In addition to the criteria I shopped for, there have been some other great things about my Epson V39 scanner. First, I have been very pleased with its scanning time and customization. Prior to this I had been using a multi-function printer as my main scanner and it was incredibly slow. Although it’s not instantaneous, the Epson is much faster! The option to scan multiple photos to separate files at once also saves time when scanning large batches of photos or album pages. The software is familiar to anyone who has used an Epson scanner. Although the default settings make it easy to get started, I also appreciate the ability to fine-tune the settings for a specific situation.

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Second, it’s entirely USB powered. This means that when I travel I don’t have to take another power cord with me and find two wall plugs. I can run the scanner completely from my laptop battery if I’m only scanning for a short time or I can plug in my laptop if needed. I also like how the scanner powers on automatically when it’s plugged in, so no need to turn it on and off.

2018-01-29 13.57.15

Third, the scanner is very portable. It’s about he size of a typical 14-inch laptop but a little thicker and much lighter. I put mine in an old Pyrex dish carrier for car travel. It wouldn’t be ideal for air travel, but it would be possible, if necessary. One of the reasons I wanted to stay under $100 was so that I wasn’t afraid to take it on the road with me. If something happens to the scanner, I haven’t invested too much in it. Although I’ve definitely gotten my money’s worth already!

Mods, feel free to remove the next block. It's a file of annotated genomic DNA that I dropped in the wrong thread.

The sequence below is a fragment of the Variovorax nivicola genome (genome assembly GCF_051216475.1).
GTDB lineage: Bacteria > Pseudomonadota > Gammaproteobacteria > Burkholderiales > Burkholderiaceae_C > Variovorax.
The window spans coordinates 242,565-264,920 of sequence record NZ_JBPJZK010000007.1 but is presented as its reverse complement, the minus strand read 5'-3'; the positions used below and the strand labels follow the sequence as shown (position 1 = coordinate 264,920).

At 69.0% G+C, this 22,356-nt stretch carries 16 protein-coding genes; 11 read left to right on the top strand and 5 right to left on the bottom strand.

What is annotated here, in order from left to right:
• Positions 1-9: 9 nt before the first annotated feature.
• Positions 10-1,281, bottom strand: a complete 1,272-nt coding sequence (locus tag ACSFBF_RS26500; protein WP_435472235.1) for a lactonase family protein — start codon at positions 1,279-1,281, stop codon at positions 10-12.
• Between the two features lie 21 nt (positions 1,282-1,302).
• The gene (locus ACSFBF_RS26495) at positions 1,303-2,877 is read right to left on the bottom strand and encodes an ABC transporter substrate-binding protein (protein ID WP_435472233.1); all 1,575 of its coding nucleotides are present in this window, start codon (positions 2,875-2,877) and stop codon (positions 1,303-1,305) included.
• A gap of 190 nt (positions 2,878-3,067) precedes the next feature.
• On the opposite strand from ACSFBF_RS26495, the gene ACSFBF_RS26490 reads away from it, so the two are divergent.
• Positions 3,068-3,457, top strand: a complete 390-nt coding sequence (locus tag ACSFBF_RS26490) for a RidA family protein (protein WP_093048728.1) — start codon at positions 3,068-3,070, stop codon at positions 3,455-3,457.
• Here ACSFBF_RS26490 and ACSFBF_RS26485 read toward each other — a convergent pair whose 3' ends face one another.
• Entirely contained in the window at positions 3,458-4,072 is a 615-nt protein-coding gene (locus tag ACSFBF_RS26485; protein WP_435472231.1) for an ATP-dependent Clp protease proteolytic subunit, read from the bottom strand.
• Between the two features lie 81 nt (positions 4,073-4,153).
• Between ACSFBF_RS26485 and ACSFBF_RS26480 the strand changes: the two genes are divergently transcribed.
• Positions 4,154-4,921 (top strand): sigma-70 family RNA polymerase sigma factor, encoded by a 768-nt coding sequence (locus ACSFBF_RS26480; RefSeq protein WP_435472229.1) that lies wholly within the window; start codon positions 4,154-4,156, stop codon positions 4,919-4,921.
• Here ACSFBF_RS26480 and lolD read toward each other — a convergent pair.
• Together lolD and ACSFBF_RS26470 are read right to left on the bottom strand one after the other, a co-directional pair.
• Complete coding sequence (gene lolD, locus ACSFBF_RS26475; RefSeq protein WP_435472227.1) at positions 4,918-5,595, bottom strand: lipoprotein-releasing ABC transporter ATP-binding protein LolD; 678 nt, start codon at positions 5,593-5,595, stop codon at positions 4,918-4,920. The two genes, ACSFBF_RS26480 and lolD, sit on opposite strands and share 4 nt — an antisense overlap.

Finally, the removable lid has made it easy to scan over-sized books and album pages. As previously mentioned, the software allows for the scan of multiple images at once, so scanning an album page can go a lot quicker this way! The legal-sized surface has been large enough to accommodate almost everything I’ve tried to scan in the last year.

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There is only one thing I really don’t like about this scanner, which is the scanning surface area. As with most flatbed scanners, the scannable area does not go all the way to the edge of the glass. It takes a little bit of time to become familiar with the slight border around the scanning surface that will be cut off. Like I said, this is not a problem unique to the Epson V39, you will find most flatbed scanners have this issue. I have been thinking about creating some sort of squared bracket from cardboard that could assist with lining up the photos away from the edge, but I haven’t tried to do that yet.

Despite this drawback, I would still recommend this scanner to anyone who is looking to preserve family photos. It has been so easy for me to use and checks all the boxes I look for in a scanner. I have gotten a lot of use out of this scanner over the last year. I foresee a lot more use as I’m in the middle of a archival preservation project right now and unearthing some new photos and documents!

If you are looking to buy a scanner for your family photos, I would strongly recommend first thinking about what you plan to scan, the purpose of digitizing your images, and what features you need in a scanner. If you still aren’t sure about your dpi and file format needs, I recommend doing some more research so that you can understand whether the limitations of your scanner will impact the plans you have for your images.

Do you like or dislike the scanner you have? Share your reviews with us in the comments below!